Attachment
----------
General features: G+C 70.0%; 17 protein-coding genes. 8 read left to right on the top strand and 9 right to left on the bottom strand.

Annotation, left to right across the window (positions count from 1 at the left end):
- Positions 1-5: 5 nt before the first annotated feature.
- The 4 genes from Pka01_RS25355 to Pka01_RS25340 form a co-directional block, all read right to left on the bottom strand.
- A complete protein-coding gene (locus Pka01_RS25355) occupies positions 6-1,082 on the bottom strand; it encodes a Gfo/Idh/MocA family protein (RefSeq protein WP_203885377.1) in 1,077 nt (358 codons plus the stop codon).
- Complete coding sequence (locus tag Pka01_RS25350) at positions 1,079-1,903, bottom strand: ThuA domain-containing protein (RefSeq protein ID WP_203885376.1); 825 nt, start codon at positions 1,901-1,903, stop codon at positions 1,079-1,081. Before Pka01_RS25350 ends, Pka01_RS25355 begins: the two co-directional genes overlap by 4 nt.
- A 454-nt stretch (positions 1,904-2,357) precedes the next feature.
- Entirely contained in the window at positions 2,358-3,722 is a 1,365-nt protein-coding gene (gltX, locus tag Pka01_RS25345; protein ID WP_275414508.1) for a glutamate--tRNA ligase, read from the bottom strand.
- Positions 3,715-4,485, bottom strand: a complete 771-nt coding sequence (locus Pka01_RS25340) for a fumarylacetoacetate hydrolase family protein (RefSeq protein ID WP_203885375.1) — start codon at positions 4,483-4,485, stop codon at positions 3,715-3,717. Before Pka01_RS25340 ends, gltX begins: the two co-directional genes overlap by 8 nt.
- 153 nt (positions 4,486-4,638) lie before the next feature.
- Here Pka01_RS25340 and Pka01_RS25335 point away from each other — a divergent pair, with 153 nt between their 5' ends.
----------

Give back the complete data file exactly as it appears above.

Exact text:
General features: G+C 70.0%; 17 protein-coding genes. 8 read left to right on the top strand and 9 right to left on the bottom strand.

Annotation, left to right across the window (positions count from 1 at the left end):
- Positions 1-5: 5 nt before the first annotated feature.
- The 4 genes from Pka01_RS25355 to Pka01_RS25340 form a co-directional block, all read right to left on the bottom strand.
- A complete protein-coding gene (locus Pka01_RS25355) occupies positions 6-1,082 on the bottom strand; it encodes a Gfo/Idh/MocA family protein (RefSeq protein WP_203885377.1) in 1,077 nt (358 codons plus the stop codon).
- Complete coding sequence (locus tag Pka01_RS25350) at positions 1,079-1,903, bottom strand: ThuA domain-containing protein (RefSeq protein ID WP_203885376.1); 825 nt, start codon at positions 1,901-1,903, stop codon at positions 1,079-1,081. Before Pka01_RS25350 ends, Pka01_RS25355 begins: the two co-directional genes overlap by 4 nt.
- A 454-nt stretch (positions 1,904-2,357) precedes the next feature.
- Entirely contained in the window at positions 2,358-3,722 is a 1,365-nt protein-coding gene (gltX, locus tag Pka01_RS25345; protein ID WP_275414508.1) for a glutamate--tRNA ligase, read from the bottom strand.
- Positions 3,715-4,485, bottom strand: a complete 771-nt coding sequence (locus Pka01_RS25340) for a fumarylacetoacetate hydrolase family protein (RefSeq protein ID WP_203885375.1) — start codon at positions 4,483-4,485, stop codon at positions 3,715-3,717. Before Pka01_RS25340 ends, gltX begins: the two co-directional genes overlap by 8 nt.
- 153 nt (positions 4,486-4,638) lie before the next feature.
- Here Pka01_RS25340 and Pka01_RS25335 point away from each other — a divergent pair, with 153 nt between their 5' ends.